House Democrats are a bunch of angry, hypocritical cowards. Impeachment failed during Bill Clinton’s presidency, but at least Republicans made good on their threats after the release of Ken Starr’s damning findings. They didn’t get what they wanted, but they made the effort.
Democrats? Lots of words. Lots of threats. Lots of nothing.
Now we’re hearing about censure. Censure is for cowards. After all the time and angst and harsh language Democrats need to impeach immediately even if that means going down in flames. Otherwise they have absolutely no credibility and going after Trump will prove to be another tiresome, attention-getting political stunt.
Besides, they’ve already gone the censure route.
Censure is a cheap, useless trick
The January 2018 announcement that Democrats would censure the president for alleged racist comments certainly sounded triumphant:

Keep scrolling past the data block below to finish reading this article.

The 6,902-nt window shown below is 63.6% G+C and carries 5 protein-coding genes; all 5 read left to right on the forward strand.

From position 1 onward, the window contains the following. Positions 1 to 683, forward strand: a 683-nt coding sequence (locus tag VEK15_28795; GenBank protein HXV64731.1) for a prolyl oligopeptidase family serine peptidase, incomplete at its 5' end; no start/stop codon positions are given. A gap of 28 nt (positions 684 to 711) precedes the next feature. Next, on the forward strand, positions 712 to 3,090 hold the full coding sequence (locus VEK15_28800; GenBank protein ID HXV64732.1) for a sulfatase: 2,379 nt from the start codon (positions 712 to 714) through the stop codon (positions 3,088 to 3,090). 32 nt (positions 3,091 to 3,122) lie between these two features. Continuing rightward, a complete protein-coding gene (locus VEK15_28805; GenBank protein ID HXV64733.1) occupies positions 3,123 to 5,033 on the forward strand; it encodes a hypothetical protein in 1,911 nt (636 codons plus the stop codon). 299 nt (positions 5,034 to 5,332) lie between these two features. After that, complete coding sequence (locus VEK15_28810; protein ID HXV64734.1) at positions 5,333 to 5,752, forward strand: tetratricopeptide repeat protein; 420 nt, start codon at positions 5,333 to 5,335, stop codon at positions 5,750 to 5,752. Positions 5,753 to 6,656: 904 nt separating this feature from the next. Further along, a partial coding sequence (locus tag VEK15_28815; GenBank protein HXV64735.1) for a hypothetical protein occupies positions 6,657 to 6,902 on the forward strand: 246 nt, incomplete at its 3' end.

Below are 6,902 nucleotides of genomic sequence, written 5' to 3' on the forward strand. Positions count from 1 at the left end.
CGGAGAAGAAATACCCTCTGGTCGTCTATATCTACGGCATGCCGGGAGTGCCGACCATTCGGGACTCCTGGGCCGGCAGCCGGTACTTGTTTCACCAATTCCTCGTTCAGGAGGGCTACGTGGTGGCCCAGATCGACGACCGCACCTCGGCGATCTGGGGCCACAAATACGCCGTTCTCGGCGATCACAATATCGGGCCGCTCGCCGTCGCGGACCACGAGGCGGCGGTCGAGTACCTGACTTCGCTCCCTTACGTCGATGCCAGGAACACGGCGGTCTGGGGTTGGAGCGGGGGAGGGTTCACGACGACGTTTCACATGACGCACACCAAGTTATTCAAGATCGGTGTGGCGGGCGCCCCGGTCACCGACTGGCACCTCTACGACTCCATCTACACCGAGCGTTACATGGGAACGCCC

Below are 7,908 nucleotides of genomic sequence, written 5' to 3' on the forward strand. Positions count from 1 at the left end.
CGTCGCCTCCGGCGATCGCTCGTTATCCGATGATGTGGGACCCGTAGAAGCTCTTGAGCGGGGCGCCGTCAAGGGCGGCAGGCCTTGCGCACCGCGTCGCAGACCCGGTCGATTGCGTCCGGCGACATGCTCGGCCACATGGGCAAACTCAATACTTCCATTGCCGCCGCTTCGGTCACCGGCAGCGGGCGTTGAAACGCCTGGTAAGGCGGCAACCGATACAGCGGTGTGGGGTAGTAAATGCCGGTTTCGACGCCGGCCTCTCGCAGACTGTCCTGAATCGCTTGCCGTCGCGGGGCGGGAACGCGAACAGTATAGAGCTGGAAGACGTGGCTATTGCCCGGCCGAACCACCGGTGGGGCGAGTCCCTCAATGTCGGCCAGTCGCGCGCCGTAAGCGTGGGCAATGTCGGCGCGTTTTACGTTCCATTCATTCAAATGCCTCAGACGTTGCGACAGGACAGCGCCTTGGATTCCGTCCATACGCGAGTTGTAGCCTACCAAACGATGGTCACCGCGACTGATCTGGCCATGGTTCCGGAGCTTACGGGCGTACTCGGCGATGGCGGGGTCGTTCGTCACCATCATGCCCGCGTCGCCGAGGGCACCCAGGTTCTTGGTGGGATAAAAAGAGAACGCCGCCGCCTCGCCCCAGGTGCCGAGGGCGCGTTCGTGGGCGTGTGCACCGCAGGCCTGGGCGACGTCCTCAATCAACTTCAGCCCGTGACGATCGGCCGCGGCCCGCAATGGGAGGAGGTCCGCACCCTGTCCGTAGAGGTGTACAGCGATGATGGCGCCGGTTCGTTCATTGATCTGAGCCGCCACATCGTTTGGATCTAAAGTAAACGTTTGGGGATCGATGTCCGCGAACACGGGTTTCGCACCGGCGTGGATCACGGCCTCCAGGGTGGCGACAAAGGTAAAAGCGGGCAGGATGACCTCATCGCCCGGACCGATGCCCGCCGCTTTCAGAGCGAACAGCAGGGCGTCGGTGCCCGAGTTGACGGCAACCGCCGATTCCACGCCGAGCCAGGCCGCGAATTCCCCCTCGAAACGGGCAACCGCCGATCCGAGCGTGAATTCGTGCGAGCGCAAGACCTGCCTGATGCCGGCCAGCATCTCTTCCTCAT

Today, nearly 150 House Democrats introduced a resolution to censure President Trump for the racist “s*ithole” comments he made about Haiti and African countries during a bipartisan January 11, 2018, meeting on American immigration policy.1
The president didn’t try to cover up what he said so H.Res. 700 came down to offensive language and a worthless effort that died in committee the day it was introduced. Racism raises eyebrows, though, so at least the resolution was good for a few attention-getting press releases.
This wasn’t the first time Democrats tried the censure strategy. Trump hater Jerrold Nadler introduced a censure resolution in August 2017. H.Res. 496 sought to censure and condemn the president over the Charlottesville incident. It didn’t censure anything. Like the 2018 effort it fell flat on its face.
Democrats gave us the same censure circus with Iowa Rep. Steve King.
He’s still in office.